Household chores during a marriage are often divided between spouses. For example, one spouse may absorb the duties of financial manager. New York couples sometimes find life easier when one spouse is responsible for paying the bills, saving receipts for tax time, wrestling with the budget or tracking investments.
The spouse with economic knowledge has an advantage if a marriage ends in divorce. The partner who bypasses the chore of finances may find it complicated or overwhelming to enter into asset talks in divorce negotiations.
The best protection against money shock during divorce starts by staying alert to the flow of shared finances while the marriage is still viable. That message is hindsight for many economically-challenged spouses already getting divorced.
It's never too late to learn about money, although mid-divorce usually isn't the time to become a financial wizard. It may be necessary to hire experts in budgeting, asset values, tax implications and investments to understand how divorce will affect your immediate and long-term finances.
A healthy start begins with an assessment of the assets, liabilities and income you have now. A monthly budget helps to calculate what is needed to maintain a suitable lifestyle, a critical point when it comes to dividing property and debts with your ex-spouse.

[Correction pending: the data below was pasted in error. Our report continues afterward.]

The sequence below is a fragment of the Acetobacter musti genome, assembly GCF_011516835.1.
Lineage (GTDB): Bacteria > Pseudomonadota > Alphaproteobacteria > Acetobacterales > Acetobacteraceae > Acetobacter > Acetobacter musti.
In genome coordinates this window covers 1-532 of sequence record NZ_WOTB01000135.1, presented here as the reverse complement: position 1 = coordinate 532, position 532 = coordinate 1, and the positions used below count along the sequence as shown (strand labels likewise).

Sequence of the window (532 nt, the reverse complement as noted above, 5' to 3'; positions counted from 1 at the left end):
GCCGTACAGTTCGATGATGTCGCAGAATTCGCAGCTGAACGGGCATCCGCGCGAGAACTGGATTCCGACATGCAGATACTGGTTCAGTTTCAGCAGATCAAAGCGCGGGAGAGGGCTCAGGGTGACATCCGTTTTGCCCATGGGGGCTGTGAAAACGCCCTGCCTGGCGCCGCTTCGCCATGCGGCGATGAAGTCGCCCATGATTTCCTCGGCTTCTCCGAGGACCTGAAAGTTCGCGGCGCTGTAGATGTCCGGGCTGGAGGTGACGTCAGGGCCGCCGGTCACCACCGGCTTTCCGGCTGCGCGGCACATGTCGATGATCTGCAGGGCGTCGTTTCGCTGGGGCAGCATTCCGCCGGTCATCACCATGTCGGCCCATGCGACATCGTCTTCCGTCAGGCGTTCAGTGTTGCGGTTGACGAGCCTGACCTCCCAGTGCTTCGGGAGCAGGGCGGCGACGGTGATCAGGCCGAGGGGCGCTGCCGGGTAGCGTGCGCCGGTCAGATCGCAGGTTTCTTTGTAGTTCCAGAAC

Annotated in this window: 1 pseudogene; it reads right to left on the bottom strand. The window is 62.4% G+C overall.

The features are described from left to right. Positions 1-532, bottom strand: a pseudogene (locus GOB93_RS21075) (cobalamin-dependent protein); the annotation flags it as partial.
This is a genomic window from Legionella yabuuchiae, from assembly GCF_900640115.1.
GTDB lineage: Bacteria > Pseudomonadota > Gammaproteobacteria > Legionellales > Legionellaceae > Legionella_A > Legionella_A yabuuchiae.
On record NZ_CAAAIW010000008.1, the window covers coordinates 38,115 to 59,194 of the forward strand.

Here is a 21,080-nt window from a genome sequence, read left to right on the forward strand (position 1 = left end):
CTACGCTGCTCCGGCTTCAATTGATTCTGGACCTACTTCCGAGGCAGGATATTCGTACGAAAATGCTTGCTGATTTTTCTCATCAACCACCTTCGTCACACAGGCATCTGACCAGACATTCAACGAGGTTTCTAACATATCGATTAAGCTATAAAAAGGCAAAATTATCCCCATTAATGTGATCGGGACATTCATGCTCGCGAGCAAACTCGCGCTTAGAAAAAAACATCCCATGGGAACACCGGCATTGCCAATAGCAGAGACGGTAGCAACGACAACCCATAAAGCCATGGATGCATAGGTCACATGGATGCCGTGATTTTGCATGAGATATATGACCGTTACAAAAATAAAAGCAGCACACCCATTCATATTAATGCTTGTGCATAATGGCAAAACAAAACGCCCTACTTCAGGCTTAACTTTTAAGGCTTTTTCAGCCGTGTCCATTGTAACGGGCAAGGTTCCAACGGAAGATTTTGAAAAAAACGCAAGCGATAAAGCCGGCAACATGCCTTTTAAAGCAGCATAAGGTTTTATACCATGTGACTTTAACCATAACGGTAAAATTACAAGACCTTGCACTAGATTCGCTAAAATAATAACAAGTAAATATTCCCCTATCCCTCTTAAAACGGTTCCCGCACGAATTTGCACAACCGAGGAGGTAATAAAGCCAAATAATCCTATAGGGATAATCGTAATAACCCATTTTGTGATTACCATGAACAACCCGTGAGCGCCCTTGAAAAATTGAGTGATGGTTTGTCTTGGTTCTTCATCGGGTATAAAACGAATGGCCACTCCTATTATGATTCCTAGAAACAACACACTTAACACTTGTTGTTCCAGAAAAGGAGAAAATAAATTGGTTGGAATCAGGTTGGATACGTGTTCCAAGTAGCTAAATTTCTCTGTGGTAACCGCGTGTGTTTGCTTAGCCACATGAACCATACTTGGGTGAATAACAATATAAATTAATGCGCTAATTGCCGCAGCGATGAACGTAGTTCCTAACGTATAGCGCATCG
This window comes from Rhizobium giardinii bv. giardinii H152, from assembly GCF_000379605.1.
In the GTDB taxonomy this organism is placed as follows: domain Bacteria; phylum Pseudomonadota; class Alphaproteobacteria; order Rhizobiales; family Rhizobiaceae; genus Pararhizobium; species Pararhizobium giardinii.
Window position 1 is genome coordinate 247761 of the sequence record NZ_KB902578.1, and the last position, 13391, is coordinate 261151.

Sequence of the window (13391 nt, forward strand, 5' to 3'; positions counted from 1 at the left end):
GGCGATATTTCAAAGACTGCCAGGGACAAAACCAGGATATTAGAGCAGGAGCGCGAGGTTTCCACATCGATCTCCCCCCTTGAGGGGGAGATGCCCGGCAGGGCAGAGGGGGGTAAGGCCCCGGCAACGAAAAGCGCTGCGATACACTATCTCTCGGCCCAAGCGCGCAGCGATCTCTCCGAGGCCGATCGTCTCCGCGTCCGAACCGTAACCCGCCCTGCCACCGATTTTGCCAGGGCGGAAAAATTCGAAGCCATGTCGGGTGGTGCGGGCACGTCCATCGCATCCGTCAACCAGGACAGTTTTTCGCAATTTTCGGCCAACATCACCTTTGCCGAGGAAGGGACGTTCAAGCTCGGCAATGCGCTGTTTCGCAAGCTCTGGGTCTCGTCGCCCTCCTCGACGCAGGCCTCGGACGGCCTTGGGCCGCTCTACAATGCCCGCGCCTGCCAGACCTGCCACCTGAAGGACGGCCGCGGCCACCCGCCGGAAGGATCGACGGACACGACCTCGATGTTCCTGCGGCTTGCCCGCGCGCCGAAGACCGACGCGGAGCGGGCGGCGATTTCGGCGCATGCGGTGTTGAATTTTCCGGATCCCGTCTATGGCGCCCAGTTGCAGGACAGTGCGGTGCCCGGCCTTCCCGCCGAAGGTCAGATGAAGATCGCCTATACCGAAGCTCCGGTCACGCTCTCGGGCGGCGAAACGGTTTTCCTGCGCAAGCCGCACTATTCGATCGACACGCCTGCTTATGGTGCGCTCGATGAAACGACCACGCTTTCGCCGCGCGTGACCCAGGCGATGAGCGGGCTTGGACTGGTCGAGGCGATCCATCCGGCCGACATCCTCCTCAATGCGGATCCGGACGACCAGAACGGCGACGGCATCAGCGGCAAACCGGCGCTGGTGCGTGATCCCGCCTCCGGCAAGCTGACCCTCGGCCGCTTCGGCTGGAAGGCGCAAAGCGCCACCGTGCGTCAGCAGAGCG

Not all the savings, real estate or businesses you had during marriage are clearly separate. A fair divorce settlement would include an equitable distribution of assets and liabilities. An ex-spouse must prepare for the legal shift of economic benefits and responsibility onto individual shoulders.
Financial experts can help a spouse determine personal net worth and establish a plan to cover basic needs like food, housing and transportation. Expenses for children and savings strategies are added to the list.
Using professional guidance can reduce the stress of financial change brought on by divorce. Depend upon counselors you trust to move through the process. As you reach out, expand your own knowledge about money to feel more secure about your independent financial well-being.
Source: huffingtonpost.com, "Why You Need To 'Speak Money' After Divorce," Honoree Corder, Sept. 4, 2012